Sharing the Burden
At the Keynesian Endpoint, a nation must engage in burden sharing and spread the pain among four groups in particular, as discussed next.
Countries at the Endpoint have no choice but to re-examine and in most cases reduce their entitlement spending, which means cutting pension and health care benefits promised to their citizens. Politically, this is the most challenging element in the burden-sharing imperative, but without it nations at the Endpoint will be unable to put themselves on a sustainable fiscal path. Nations at the Endpoint, particularly those in Europe’s periphery, are likely to see their entitlement policies converge with those of their neighbors; in other words, these nations will use as models for change the policies of their regional trading partners as well as their extended trading partners when proposing changes to their existing social contracts. For example, European countries that currently allow retirees to receive retirement benefits at ages that are below that of nations in relatively better fiscal health will probably raise their retirement ages, although not necessarily to the same level as these healthier nations, at least for while, owing to the large political difficulties of doing so. In addition to cuts in entitlement programs, citizens will likely have to bear the burden of targeted tax increases and other revenue generators, including those gained from consumption taxes and “sin” taxes that attempt to recoup costs associated with the poor habits the sin taxes are placed against. These habits of course include smoking, where associated medical costs are a direct hit to taxpayers. Citizens will likely also be forced to endure a reduction in services. Wise nations will target service cuts in areas where there will be little impact on the health and well-being of their people and that will minimize any impact on education, which is vital to the long-term vitality of a nation.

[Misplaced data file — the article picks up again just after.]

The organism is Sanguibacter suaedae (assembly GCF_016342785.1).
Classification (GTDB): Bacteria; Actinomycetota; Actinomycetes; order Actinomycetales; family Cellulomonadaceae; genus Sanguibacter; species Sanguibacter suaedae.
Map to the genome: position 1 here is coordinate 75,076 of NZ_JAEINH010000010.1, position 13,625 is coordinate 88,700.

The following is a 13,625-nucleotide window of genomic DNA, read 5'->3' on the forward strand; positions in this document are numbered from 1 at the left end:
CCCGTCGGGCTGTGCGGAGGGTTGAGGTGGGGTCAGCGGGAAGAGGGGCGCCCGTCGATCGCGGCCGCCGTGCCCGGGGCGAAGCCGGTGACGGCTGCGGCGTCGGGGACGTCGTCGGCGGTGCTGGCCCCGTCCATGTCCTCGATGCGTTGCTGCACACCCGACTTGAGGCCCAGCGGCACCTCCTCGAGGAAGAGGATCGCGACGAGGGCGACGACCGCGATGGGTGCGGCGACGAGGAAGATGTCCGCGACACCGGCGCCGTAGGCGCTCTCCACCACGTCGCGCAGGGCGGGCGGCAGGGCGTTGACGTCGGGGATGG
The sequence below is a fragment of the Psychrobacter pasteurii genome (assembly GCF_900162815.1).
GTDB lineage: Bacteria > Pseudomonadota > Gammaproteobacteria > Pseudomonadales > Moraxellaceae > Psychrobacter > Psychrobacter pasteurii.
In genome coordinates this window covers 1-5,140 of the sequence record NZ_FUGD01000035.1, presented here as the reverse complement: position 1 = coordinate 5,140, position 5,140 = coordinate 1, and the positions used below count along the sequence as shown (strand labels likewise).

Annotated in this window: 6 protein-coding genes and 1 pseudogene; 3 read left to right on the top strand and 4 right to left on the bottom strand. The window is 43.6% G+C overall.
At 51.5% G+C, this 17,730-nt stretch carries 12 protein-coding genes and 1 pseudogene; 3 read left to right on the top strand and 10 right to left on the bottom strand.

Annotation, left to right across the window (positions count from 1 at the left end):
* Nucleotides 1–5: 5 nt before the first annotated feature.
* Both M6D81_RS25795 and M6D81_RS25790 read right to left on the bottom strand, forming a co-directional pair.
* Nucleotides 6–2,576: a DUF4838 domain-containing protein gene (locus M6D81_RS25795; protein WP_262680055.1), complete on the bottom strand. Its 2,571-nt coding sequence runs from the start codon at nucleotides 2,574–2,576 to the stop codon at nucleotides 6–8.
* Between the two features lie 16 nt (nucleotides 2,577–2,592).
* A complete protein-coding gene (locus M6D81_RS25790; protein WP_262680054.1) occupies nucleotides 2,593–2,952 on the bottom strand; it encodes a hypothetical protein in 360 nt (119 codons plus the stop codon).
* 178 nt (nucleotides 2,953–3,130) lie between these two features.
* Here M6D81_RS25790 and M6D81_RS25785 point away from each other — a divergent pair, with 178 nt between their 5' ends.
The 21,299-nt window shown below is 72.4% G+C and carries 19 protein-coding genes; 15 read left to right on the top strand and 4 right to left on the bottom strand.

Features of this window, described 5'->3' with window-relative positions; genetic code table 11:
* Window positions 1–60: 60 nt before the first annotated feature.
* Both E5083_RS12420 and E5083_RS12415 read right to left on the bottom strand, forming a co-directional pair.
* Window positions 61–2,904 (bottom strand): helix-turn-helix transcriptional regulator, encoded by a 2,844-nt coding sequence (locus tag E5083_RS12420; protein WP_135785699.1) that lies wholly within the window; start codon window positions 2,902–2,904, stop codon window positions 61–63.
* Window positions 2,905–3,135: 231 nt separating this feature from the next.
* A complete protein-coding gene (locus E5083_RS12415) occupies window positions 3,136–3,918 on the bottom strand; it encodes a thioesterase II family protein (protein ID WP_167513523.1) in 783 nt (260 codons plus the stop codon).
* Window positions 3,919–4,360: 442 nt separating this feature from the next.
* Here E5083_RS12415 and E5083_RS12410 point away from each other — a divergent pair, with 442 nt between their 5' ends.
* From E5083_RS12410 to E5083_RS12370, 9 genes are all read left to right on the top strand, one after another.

A nation at the Keynesian Endpoint must allow its currency to depreciate in order to boost its economic growth rate and to attract capital. Those that do can effectively distribute some of their burden onto other nations. Nations that allow their currencies to depreciate will grab exports from other nations whose currencies are appreciating against their own, thus resulting in a positive in terms of trade shock. European nations that are part of the European Monetary Union are challenged in this respect because they do not possess the ability to devalue the euro. It is an internal dilemma. These nations will lack offsets to their fiscal austerity programs, rendering their economic growth rates low for a lengthy period of time.
Nations that reach the Keynesian Endpoint will borrow from their monetary brethren, which is to say relatively richer nations within a monetary union will transfer money to their brethren in need. This will boost the debts of the contributing nations. In Europe, this means Germany and France will increase their debt loads in order to save the periphery and keep them in the European Monetary Union. From another perspective, problems in states and cities in the United States will be shared by healthier states and cities.
Via restructuring, investors holding bonds of countries that reach the Keynesian Endpoint will likely be forced to take “haircuts,” or losses, on their bonds. In some cases nations will ask investors to voluntarily agree to roll their debt at terms attractive only from the standpoint being the least worst alternative—bond investors would rather have their bonds redeemed at par at the original maturity date.